We the people, the beginning of the preamble to the United States Constitution.
We the people, the beginning of the preamble to the United States Constitution. Credit: Mike Flippo / Shutterstock
Susan Bigelow

It’s been a sickening and horrifying week. History wasn’t supposed to repeat itself, not like this. Didn’t we swear it would never happen again?

But here we are, nearly 10 years after Sandy Hook, and another killer has stolen the lives of nineteen children and two teachers in an elementary school in Texas. He used the mass murderer’s weapon of choice, the AR-15. This was the gun used at Buffalo, at Parkland, at Newtown, and in countless other mass shootings over the last decade. 

We haven’t banned this weapon because gun control of any kind, any incremental step towards making it harder for people to buy military-style assault rifles, is treated by the right-wing fanatics in the media and in Congress as a total repeal of the 2nd Amendment. And because of the way our constitution works it’s easy for extremist rural conservatives to dominate the Senate, where every state from California, which has more people than Poland or Canada, to Wyoming, which is 1.4% the size of California and has fewer people than Hartford County, is represented by exactly two senators.  

The Senate itself, for no good reason, has a rule that requires 60 votes to pass most legislation, so the real reins of power in the United States are held by 40 Republicans who are older, whiter, and much more conservative than our population as a whole. The filibuster is unlikely to change, because it gives individual senators a kind of power that the constitution would never have dreamed of allowing them, but didn’t forbid them either. And so an undemocratic institution has made itself even more undemocratic, and more beholden to rural conservatives. That’s why, despite sensible gun control measures being very popular, Congress will do nothing.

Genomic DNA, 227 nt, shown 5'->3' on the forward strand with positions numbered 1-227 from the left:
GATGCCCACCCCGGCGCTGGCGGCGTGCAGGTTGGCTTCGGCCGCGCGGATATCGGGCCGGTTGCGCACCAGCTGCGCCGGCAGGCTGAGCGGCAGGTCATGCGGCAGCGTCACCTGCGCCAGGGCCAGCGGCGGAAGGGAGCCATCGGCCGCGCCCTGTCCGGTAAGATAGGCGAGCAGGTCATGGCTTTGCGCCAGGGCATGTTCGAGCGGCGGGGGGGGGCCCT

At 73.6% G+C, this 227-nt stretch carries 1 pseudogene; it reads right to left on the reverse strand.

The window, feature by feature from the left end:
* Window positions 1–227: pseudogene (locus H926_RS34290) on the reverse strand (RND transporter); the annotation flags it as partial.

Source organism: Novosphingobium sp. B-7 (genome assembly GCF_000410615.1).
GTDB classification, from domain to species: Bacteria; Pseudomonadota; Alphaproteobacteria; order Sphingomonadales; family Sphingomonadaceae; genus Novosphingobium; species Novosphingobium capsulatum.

That’s why those kids died. It’s because our constitution sucks.

Cue the protests! Our constitution has stood the test of time, it’s a brilliant founding document and a blueprint for democracies all over the world, it was made by farsighted men who had an absolute commitment to democracy, and under this constitution the United States became the most powerful and freest country on the planet.


The constitution has stood the test of time? Of course. We only had the one civil war, after all. And now we’re saddled with creaky, ancient institutions that are all slowly but surely becoming unable to function at all. The constitution, in both what it says and what it doesn’t, has caused Congress to gridlock itself into oblivion, the presidency to become both too powerful and staggeringly weak, and the Supreme Court to be captured by those same right-wing extremists that are willing to let fourth graders die in their classrooms so they can keep their AR-15s.

Such an idea is anathema to many Americans, because we’re taught to revere the 1787 constitution. It’s part of the mythos that makes us a nation, a kind of secular religion meant to bind us more tightly to one another. But instead of uniting us, it’s torn us apart.

The idea of having one house of the national legislature be apportioned according to population, and the other giving equal representation to each state wasn’t some kind of divine inspiration, it was a bad compromise made to keep small states from pulling out of the constitutional convention in 1787. Good job, Roger Sherman! You saved the convention, but paved the way for 18th-century messes like the Three-Fifths Compromise, 19th-century messes like the Civil War, and 21st-century messes like all the ones we find ourselves in now.